Google Photos has become one of the search engine company’s star services over the years. Much of this success is due to the fact that for years Google allowed unlimited smartphone photo uploads to the service, as long as it was done through an Android or iOS app. So many users have used this service and unlimited storage for years to manage their huge image collections.
If we stop for a moment, It’s scary to imagine how much space Google would end up devoting over the years, to all the free storage you offer in Google Photos. So Google understandably announced at the end of 2020 that unlimited free photo storage would end in June 2021, and although that was a shame for many users. Since then, it was the only way to have a huge collection of photos. in Google Photos, of course, it goes through the box, although it is true that it makes available other very interesting functions, such as the ineffable Magic Eraser or the even more amazing Magic Editor presented by the company in the past Google I. /O 2023.
While not new, one of the features most appreciated by users of services like Google Photos and the like is facial recognition to identify people that appear in the photograph. This function allows us to practically automatically group all shots in which a certain person appears. It is true that sometimes there is a misidentification and sometimes the face is not identified, but with the development of this technology, this happens less and less, and correcting these minimal errors is something that we can solve in a moment, when faced with a huge amount of time that we would have to spend, if we had to manually edit each one.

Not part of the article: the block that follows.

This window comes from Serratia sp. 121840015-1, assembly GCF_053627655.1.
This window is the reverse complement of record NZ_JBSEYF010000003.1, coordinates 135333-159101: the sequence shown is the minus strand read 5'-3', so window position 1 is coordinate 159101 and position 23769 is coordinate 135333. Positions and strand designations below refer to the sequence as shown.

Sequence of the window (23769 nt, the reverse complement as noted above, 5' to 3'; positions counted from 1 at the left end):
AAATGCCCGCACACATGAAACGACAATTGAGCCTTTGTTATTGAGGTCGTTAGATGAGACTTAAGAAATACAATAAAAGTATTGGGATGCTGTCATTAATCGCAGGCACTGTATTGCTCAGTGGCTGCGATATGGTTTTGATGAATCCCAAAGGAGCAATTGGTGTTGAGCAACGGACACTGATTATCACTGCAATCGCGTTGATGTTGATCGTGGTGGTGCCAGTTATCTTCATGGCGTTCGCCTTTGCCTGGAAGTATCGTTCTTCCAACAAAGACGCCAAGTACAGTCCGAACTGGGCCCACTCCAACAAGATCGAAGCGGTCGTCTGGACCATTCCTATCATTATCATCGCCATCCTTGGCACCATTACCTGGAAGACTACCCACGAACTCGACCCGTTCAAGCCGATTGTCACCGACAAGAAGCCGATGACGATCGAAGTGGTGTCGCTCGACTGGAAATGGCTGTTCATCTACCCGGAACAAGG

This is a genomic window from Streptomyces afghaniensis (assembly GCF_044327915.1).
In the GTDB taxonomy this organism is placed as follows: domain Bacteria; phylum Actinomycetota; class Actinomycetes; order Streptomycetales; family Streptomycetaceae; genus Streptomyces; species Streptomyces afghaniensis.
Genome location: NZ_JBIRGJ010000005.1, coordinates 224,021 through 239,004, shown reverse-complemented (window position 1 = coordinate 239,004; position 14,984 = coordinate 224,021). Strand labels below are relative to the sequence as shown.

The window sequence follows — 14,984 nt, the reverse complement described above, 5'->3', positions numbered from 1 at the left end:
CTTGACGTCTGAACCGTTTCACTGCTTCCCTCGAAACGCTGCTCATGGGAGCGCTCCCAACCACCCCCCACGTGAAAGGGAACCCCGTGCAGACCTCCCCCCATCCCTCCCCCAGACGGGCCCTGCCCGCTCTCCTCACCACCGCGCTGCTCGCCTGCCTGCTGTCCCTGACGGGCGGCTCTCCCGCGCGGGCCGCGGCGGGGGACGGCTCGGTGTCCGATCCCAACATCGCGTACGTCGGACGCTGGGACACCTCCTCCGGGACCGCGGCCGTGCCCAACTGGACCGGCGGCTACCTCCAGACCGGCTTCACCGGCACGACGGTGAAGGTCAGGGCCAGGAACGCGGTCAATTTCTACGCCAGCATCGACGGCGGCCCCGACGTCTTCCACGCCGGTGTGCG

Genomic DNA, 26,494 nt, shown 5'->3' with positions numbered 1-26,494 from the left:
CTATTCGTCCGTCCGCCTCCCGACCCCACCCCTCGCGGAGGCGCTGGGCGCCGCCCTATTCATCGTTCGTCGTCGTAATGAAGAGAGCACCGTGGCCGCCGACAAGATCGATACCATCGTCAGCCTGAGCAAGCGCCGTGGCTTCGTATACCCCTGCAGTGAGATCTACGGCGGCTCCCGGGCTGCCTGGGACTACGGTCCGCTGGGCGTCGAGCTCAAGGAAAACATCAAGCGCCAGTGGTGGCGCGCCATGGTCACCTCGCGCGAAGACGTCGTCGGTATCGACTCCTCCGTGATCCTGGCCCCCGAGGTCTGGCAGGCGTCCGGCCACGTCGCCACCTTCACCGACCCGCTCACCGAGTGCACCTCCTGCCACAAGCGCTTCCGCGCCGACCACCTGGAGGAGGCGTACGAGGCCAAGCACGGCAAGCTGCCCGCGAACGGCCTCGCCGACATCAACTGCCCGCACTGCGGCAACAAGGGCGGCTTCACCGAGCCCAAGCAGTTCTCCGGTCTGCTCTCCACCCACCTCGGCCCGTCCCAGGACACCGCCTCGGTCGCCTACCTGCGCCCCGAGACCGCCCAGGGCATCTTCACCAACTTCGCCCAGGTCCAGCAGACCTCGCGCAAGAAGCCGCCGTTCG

Knowing the value that users place on this feature, it seems that Google has decided to take a surprising step further. So as we can read in PhoneArena, Google Photos is learning to identify people who appear from behind. For this purpose, and although Google has not yet officially specified it, the system could use the context of the image along with other images that were taken at that very moment.
Although the system still seems to make errors, in some tests performed by several users, the result was positive. And in any case, in this situation, Google Photos does not automatically assign a label that identifies the person in the image, but shows it as a suggestion so that we can mark whether it is correct or not.
Source: Muy Computer
Donald Salinas is an experienced automobile journalist and writer for Div Bracket. He brings his readers the latest news and developments from the world of automobiles, offering a unique and knowledgeable perspective on the latest trends and innovations in the automotive industry.